This may sound harsh but Nepal is really poor, there we are treated as human beings. Here we are merely cash cows. Money talks. Nothing else. Fact.
Same as the Hindu religion here. In Bali I was accepted into the temples and treated as an equal. I was allowed to pray to Hindu gods with all the local people. I did not feel marginalised. Here we have to undergo security checks. Leave all electronic goods and bags in lockers just to enter the grounds. Under no circumstance would we be allowed to enter the inner sanctums. I find this strange as Hindus state that they are fully tolerant of all other religions. However no other religions are allowed to visit their temples for fear of spiritual pollution. I find this hard and judgemental.
However its not all bad. Varansi as a holy city will not allow Hindus who have not eaten into the temples, so they make sure that all the beggars have something to eat each day. Many temples offer free meals, this is a good thing. I also felt the energy of human devotion and faith, especially whilst on the Ganges. The spiritual energy is something India cannot rob you of. Which I guess is why we westerners flock here and have for centuries.
For me the difference in tolerance between Hinduism in Bali, Thailand and India is marked. In Bali and Thailand we were free to join in and felt a big part of the culture. In Varanasi we are aware of a huge gap. Although on a local level we felt welcome to participate in Arti ceremony and ablution in the Ganges, we were definitely excluded from the inner sanctums. Our money is welcome our devotion is not. Although every Hindu we spoke to was quick to tell us there is only one God, I wonder if they feel that God could also be ours.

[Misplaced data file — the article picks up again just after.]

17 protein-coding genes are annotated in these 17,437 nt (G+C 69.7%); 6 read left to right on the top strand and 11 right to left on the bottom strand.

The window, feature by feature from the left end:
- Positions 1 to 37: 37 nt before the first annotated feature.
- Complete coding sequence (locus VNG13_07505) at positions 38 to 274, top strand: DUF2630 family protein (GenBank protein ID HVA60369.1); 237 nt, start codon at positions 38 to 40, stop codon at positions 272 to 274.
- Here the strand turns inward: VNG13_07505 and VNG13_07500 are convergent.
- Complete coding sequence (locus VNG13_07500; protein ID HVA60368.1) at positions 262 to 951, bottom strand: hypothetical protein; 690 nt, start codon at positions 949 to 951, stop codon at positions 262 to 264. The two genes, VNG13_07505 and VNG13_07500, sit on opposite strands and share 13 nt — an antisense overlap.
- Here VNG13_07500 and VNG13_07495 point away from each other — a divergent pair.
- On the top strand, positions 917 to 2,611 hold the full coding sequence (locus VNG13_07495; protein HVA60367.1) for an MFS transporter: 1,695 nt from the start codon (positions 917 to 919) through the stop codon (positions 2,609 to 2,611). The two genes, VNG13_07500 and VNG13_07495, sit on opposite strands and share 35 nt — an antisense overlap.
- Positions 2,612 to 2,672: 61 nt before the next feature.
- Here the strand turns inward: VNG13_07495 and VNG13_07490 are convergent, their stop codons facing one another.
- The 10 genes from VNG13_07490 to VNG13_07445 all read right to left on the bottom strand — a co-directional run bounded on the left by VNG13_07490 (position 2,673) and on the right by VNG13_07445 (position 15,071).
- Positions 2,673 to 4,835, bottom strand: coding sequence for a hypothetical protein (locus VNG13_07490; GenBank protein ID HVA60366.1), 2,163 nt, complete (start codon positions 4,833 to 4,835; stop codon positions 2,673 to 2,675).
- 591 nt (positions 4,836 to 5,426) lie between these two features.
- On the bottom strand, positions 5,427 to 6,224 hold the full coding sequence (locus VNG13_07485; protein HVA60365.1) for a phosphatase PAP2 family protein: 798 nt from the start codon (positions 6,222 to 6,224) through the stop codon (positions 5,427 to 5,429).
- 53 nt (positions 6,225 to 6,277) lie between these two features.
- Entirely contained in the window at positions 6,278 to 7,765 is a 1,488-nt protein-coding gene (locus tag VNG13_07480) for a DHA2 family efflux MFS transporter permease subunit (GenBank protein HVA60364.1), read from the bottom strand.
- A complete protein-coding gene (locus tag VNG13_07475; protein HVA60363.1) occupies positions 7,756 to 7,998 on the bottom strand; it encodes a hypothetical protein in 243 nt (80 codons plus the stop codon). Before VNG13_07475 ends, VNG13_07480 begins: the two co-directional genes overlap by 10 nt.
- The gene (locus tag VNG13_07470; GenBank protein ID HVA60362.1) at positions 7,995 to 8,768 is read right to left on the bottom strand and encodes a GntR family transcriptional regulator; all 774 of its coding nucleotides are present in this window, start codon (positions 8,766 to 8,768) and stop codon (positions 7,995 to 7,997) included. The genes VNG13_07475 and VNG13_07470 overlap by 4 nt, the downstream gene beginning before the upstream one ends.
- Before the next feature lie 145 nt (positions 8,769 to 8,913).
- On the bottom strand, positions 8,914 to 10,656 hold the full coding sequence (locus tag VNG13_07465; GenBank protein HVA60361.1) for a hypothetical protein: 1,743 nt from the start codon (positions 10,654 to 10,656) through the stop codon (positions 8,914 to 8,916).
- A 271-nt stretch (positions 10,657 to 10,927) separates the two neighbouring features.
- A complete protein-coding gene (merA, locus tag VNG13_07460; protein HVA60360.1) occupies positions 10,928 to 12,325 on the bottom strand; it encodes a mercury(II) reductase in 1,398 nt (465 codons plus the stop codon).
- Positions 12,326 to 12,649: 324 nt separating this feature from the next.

Don't get me wrong, I am very grateful to have visited this most holy of Hindu cities and we have had a wonderful time. The highlight has to be our bathe this morning with some of the pilgrims. For me that was a very personal spiritual experience . However I cannot help but feel based solely on my personal view Indian Hinduism is a totally secular religion that is marketed for the tourist trade purely to provide money and little much else.
That said we would not have missed this experience for the world. Tomorrow we return to Buddhism as we leave Varanasi for our final two days in Boudhgaya.